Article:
More random Moiré

More random Moiré

Program, two possible formats, 32 unique and random copies, 2023.

This creation is special; it is part of a specific period called #genuary. It’s a month during which creative coders (who want to participate) must create a program every day based on a given theme or prompt.

Each day, hundreds of people share their works on social media, seeking to learn new techniques or applying the ones they have already acquired, invoking their creativity to provide a unique response to the theme using their sensibilities and cultural backgrounds.

More Random Moiré was created within this framework. It corresponds to January 23rd and the theme “More Moiré,” but it is the result of a longer process as it is a creation that I remixed and readapted multiple times during the code challenge.


January 11th / Suprematism

Being a great admirer of Kasimir Malevitch’s work, I decided to recreate his compositions using JavaScript. What strikes me about his compositions is the impression of movement, even though they are just simple geometric shapes stacked on top of each other. To create the illusion of stacking, the program randomly places them while restricting their rotations (by adding a global rotation to the composition).

January 22nd / Shadows

The concept of shadow implies the idea of volume for me. The idea of representing volume intrigued me in relation to Suprematist compositions, specifically the representation of volume rather than actually creating volume.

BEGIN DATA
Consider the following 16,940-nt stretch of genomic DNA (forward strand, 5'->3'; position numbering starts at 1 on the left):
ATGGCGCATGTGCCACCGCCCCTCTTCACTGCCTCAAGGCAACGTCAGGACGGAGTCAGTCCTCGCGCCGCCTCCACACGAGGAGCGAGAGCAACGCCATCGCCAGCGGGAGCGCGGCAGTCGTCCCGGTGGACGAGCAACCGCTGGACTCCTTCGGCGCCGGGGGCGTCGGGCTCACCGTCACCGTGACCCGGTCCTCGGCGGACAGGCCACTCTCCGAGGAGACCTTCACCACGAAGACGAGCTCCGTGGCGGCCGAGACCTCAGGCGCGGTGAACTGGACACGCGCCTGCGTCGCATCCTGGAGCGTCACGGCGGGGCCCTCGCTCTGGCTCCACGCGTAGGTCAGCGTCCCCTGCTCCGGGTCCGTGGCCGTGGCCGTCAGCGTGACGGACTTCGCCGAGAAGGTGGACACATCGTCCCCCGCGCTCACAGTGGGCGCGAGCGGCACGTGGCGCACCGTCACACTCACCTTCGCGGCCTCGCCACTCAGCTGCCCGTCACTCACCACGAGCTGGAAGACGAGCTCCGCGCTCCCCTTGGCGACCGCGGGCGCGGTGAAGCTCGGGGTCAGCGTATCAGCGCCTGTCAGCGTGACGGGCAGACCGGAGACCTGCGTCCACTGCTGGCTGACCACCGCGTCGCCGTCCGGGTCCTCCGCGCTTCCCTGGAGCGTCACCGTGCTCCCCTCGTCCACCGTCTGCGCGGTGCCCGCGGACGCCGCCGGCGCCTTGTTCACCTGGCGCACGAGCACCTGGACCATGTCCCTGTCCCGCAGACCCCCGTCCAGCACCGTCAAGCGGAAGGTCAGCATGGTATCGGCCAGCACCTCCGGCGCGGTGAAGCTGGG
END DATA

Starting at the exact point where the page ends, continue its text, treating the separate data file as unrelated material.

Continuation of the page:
Therefore, the goal is to simulate volume, which is simpler to achieve without a vanishing point. Cavalier perspective or isometric grids allow distances to be translated and extrusions to be made without dealing with complex formulas. In this program, everything is calculated in two dimensions. It is only necessary to identify, among the six faces of these blocks, the three that will be visible and therefore traced.

January 23rd / More moiré

The idea of using the Moiré pattern on these planes came to me quite quickly, perhaps because I felt the need to correct something. The smooth aspect lacked interest since there were no textures to attract the eye, no gestures or movements for the eye to wander across the composition.

The Moiré pattern then adds depth to these flat shapes, somewhat endangering the impression of volume. Normally, Moiré patterns are created using parallel lines, but here a small amount of randomness makes them intersect. This overlapping creates a texture that gives the faces a rhythm, a sketched aspect that immediately appealed to me. The title here functions as a slogan: “a more random Moiré,” “For a different Moiré.” The idea of using non-parallel lines and thus breaking the main rule of this pattern also seemed very artistically conceptual. After all, who better than Art can break free from rules?